Pre cursor events have taken place before many of the PB processes that I have been involved in. These include World Cafés, focus groups and Asset Mapping. Each has enabled those planning the Small Grants process to determine a theme or area to focus on to ensure the budget is spent with a specific community on a topic that ultimately achieves mutual gain. They have included, community cohesion, organised crime and health and well being. This gives a baseline for your criteria setting and makes the process more manageable.
Given the subject matter, my background as a retired police officer and organisations that I have worked with, there was understandably a focus on the crime results. These included better knowledge and information about how to tackle or work with:
- Domestic abuse
- Hate crime
- Loan sharks
- Armed robbers
- Brothels and
- Other criminal activities
The two areas that drew the most interest were domestic abuse and hate crime. There is an excellent case study in using PB to address domestic abuse that came out of a PB process in Wythenshawe, Greater Manchester. As a result of the process, an organisation called Safe Spots created a community led domestic violence drop in centre which provides advice, guidance and support for those who suffer this horrible crime.
The development of the process was the idea of a neighbourhood inspector who worked with a local Councillor, a group of survivors of domestic abuse, and MutualGain to get the project off the ground.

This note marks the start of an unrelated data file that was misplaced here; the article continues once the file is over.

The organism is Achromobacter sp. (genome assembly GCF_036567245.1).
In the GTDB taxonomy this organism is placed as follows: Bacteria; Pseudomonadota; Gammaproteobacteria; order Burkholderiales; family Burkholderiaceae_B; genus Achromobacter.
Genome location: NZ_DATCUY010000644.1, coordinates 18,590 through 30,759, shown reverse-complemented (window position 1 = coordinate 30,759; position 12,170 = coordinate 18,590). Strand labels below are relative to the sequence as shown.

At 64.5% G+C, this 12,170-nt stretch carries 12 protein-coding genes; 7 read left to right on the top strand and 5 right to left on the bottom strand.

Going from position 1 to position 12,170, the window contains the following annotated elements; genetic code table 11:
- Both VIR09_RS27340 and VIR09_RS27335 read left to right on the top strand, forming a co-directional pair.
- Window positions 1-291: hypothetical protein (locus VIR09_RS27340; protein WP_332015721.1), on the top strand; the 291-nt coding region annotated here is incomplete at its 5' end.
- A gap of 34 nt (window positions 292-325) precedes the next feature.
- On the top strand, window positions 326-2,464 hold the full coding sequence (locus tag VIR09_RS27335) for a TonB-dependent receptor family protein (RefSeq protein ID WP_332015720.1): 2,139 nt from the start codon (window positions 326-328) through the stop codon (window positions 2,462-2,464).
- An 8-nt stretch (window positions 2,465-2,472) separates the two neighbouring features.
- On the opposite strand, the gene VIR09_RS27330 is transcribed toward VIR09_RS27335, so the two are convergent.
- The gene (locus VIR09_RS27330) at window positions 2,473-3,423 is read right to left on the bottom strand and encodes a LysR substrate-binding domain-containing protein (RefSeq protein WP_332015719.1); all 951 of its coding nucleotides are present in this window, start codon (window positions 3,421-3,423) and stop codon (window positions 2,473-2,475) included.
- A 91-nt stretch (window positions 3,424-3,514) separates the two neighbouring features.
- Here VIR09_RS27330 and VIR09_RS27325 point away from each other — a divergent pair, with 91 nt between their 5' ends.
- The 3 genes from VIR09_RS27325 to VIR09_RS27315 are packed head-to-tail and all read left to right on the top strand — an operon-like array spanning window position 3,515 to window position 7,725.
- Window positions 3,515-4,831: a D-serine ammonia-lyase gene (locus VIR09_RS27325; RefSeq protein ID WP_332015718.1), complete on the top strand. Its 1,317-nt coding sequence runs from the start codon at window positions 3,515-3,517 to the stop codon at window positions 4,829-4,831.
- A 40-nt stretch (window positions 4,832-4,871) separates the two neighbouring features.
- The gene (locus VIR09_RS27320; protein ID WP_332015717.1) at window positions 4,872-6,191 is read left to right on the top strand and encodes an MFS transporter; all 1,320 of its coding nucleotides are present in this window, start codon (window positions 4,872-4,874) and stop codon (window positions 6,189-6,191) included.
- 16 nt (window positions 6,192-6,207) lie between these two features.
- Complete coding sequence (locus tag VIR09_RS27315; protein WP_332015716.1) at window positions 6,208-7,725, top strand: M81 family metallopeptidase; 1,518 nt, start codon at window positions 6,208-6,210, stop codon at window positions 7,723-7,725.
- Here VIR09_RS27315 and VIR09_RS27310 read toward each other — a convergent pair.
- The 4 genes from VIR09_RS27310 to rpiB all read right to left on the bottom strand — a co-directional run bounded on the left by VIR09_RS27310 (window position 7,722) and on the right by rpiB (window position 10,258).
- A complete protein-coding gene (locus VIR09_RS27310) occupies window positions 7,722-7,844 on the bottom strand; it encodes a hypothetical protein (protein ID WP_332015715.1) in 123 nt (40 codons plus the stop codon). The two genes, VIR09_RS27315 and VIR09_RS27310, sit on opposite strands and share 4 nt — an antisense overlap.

Overall a significant number of women have benefited from the programme and its cause has been picked up by the deputy leader of the Labour Party, Tom Watson, who mentioned Safe Spots in his speech to the Labour party conference a few weeks ago. Safe Spots is a great example of how a small idea can develop into a scheme that has a specific focus on community safety.
The PB process that bought the services for the drop in centre was attended by local people, some of whom will undoubtedly benefit from the services being provided by this great work.
Questions in relation to hate crime related to the fact that this is the focus of a planned PB event in Edinburgh. Police Scotland and a partnership team that includes third sector and active citizens are using the process to address hate crimes that are being directed towards Asian women. Post Brexit figures have shown an alarming rise in hate crime, so the Edinburgh theme is very welcome. Planning for the event is moving along with support from PB Partners and I am sure that the Edinburgh team will deliver an event that matches the standard of those that have already taken place across Scotland.
At the conclusion of workshop I was approached by two ladies who both identified the fact that there needs to be a culture change within community safety as they have found it to be difficult to access and move forward. They both saw PB as an ideal vehicle due to the mandate from the Scottish government and the support that they are receiving from PB Partners.
As Marco Biagi said, there is bad PB as well as good PB. So make sure yours is good PB by building on the expertise within the UKPB network.